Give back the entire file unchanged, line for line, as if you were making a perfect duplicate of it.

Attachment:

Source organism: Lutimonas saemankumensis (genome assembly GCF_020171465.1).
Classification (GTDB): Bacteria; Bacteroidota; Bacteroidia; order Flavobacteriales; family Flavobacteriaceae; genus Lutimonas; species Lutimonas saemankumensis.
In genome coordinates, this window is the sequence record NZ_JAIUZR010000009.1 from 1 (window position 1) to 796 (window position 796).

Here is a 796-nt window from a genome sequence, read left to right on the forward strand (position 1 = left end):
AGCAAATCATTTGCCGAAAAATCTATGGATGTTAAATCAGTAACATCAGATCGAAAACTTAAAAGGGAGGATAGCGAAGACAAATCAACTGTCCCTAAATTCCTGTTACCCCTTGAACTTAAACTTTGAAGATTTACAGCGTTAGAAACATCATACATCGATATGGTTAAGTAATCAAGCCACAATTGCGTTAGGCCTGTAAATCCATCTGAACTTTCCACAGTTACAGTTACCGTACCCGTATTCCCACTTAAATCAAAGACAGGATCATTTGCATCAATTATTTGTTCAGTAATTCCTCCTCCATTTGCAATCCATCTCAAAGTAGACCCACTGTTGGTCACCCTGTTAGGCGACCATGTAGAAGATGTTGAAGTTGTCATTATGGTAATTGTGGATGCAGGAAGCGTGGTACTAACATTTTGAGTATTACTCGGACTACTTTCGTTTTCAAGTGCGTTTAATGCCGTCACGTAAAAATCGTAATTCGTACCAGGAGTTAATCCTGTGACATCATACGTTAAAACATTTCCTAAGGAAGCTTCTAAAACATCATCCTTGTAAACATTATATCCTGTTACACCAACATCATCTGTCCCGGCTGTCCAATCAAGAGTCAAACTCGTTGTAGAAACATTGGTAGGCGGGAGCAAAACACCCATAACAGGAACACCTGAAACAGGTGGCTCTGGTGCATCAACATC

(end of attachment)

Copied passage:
Source organism: Lutimonas saemankumensis (genome assembly GCF_020171465.1).
Classification (GTDB): Bacteria; Bacteroidota; Bacteroidia; order Flavobacteriales; family Flavobacteriaceae; genus Lutimonas; species Lutimonas saemankumensis.
In genome coordinates, this window is the sequence record NZ_JAIUZR010000009.1 from 1 (window position 1) to 796 (window position 796).

Here is a 796-nt window from a genome sequence, read left to right on the forward strand (position 1 = left end):
AGCAAATCATTTGCCGAAAAATCTATGGATGTTAAATCAGTAACATCAGATCGAAAACTTAAAAGGGAGGATAGCGAAGACAAATCAACTGTCCCTAAATTCCTGTTACCCCTTGAACTTAAACTTTGAAGATTTACAGCGTTAGAAACATCATACATCGATATGGTTAAGTAATCAAGCCACAATTGCGTTAGGCCTGTAAATCCATCTGAACTTTCCACAGTTACAGTTACCGTACCCGTATTCCCACTTAAATCAAAGACAGGATCATTTGCATCAATTATTTGTTCAGTAATTCCTCCTCCATTTGCAATCCATCTCAAAGTAGACCCACTGTTGGTCACCCTGTTAGGCGACCATGTAGAAGATGTTGAAGTTGTCATTATGGTAATTGTGGATGCAGGAAGCGTGGTACTAACATTTTGAGTATTACTCGGACTACTTTCGTTTTCAAGTGCGTTTAATGCCGTCACGTAAAAATCGTAATTCGTACCAGGAGTTAATCCTGTGACATCATACGTTAAAACATTTCCTAAGGAAGCTTCTAAAACATCATCCTTGTAAACATTATATCCTGTTACACCAACATCATCTGTCCCGGCTGTCCAATCAAGAGTCAAACTCGTTGTAGAAACATTGGTAGGCGGGAGCAAAACACCCATAACAGGAACACCTGAAACAGGTGGCTCTGGTGCATCAACATC